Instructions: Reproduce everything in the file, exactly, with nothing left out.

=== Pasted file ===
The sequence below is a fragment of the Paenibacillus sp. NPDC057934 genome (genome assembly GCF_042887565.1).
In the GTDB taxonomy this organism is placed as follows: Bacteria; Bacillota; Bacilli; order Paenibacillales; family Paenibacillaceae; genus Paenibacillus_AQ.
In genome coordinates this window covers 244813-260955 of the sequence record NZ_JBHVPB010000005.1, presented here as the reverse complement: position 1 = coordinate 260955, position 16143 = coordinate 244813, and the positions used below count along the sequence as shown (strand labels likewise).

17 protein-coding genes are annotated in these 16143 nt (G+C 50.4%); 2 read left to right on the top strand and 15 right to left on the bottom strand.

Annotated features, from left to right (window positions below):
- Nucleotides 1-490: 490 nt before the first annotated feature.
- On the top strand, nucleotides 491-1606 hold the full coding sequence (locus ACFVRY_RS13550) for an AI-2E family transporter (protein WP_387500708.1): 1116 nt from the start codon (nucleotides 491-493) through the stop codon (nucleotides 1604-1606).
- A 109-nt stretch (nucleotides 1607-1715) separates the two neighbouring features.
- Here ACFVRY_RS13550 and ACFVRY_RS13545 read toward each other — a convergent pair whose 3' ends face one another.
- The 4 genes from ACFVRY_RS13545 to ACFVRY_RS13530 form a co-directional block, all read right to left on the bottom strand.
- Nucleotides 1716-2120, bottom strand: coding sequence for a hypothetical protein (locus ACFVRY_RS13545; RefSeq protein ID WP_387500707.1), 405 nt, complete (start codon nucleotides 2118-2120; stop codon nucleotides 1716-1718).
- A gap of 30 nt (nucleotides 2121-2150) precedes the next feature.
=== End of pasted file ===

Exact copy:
The sequence below is a fragment of the Paenibacillus sp. NPDC057934 genome (genome assembly GCF_042887565.1).
In the GTDB taxonomy this organism is placed as follows: Bacteria; Bacillota; Bacilli; order Paenibacillales; family Paenibacillaceae; genus Paenibacillus_AQ.
In genome coordinates this window covers 244813-260955 of the sequence record NZ_JBHVPB010000005.1, presented here as the reverse complement: position 1 = coordinate 260955, position 16143 = coordinate 244813, and the positions used below count along the sequence as shown (strand labels likewise).

17 protein-coding genes are annotated in these 16143 nt (G+C 50.4%); 2 read left to right on the top strand and 15 right to left on the bottom strand.

Annotated features, from left to right (window positions below):
- Nucleotides 1-490: 490 nt before the first annotated feature.
- On the top strand, nucleotides 491-1606 hold the full coding sequence (locus ACFVRY_RS13550) for an AI-2E family transporter (protein WP_387500708.1): 1116 nt from the start codon (nucleotides 491-493) through the stop codon (nucleotides 1604-1606).
- A 109-nt stretch (nucleotides 1607-1715) separates the two neighbouring features.
- Here ACFVRY_RS13550 and ACFVRY_RS13545 read toward each other — a convergent pair whose 3' ends face one another.
- The 4 genes from ACFVRY_RS13545 to ACFVRY_RS13530 form a co-directional block, all read right to left on the bottom strand.
- Nucleotides 1716-2120, bottom strand: coding sequence for a hypothetical protein (locus ACFVRY_RS13545; RefSeq protein ID WP_387500707.1), 405 nt, complete (start codon nucleotides 2118-2120; stop codon nucleotides 1716-1718).
- A gap of 30 nt (nucleotides 2121-2150) precedes the next feature.